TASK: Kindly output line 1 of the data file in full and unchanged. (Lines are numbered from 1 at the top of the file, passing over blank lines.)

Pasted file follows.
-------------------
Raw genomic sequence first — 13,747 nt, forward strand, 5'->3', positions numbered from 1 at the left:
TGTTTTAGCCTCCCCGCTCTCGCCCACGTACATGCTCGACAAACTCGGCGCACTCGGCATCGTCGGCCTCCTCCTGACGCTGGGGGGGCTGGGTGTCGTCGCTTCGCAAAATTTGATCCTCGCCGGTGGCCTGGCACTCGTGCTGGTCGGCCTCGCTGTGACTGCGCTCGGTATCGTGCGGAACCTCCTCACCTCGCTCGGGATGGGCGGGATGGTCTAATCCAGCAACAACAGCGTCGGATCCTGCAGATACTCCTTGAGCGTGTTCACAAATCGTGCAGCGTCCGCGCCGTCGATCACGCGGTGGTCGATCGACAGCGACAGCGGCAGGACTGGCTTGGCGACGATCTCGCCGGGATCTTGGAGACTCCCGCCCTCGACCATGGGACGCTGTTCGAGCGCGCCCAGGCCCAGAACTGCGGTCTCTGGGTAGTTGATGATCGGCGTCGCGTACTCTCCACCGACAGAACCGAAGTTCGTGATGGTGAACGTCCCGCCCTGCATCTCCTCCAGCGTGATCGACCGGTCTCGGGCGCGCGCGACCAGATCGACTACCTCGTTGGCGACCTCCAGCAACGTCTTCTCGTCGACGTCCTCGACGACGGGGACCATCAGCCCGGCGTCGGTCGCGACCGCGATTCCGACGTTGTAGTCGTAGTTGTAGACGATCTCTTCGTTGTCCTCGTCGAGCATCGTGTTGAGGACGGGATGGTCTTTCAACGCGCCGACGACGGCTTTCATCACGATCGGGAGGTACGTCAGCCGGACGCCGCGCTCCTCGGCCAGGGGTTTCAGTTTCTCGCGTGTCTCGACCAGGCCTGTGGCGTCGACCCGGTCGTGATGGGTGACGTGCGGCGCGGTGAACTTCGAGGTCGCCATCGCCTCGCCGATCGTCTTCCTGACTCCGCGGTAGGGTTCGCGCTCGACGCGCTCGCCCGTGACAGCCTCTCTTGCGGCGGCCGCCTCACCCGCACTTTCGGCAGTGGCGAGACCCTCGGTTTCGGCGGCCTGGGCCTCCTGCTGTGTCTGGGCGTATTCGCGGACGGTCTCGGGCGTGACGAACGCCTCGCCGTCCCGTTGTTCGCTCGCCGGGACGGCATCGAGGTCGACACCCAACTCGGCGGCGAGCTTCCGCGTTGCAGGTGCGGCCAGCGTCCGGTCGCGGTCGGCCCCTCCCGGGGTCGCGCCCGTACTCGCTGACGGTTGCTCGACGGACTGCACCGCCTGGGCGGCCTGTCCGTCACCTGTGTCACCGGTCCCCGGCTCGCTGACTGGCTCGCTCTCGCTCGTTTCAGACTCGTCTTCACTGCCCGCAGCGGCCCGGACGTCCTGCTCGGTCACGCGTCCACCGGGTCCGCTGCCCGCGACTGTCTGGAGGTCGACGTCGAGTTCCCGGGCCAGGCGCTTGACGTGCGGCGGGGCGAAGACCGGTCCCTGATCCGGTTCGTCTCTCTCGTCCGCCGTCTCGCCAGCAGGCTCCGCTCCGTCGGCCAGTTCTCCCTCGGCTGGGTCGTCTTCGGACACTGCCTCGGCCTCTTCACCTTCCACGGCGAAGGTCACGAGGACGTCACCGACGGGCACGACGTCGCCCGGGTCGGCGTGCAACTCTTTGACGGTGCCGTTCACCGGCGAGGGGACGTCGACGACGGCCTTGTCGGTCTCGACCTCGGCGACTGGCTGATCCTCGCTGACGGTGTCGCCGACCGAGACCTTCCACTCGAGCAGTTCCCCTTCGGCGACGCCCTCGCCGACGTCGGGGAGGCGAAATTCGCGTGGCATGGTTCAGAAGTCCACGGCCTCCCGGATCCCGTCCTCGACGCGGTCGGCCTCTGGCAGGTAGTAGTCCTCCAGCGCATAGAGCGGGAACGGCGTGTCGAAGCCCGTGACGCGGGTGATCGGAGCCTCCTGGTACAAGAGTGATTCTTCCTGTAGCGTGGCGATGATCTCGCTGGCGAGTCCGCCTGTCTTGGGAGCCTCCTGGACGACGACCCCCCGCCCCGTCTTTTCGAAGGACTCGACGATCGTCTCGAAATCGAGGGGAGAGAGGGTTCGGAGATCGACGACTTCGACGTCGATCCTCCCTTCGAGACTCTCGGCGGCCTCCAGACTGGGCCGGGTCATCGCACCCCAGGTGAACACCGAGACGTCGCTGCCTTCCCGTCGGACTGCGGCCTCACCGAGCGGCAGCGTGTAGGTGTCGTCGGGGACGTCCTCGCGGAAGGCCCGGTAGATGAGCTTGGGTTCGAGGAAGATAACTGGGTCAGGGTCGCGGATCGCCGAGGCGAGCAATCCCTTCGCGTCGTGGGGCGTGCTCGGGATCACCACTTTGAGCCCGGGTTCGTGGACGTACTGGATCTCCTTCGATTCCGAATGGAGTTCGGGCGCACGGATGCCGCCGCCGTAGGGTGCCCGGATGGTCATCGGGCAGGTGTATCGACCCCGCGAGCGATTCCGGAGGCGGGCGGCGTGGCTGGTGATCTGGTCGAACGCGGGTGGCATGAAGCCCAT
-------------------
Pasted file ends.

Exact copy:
Raw genomic sequence first — 13,747 nt, forward strand, 5'->3', positions numbered from 1 at the left: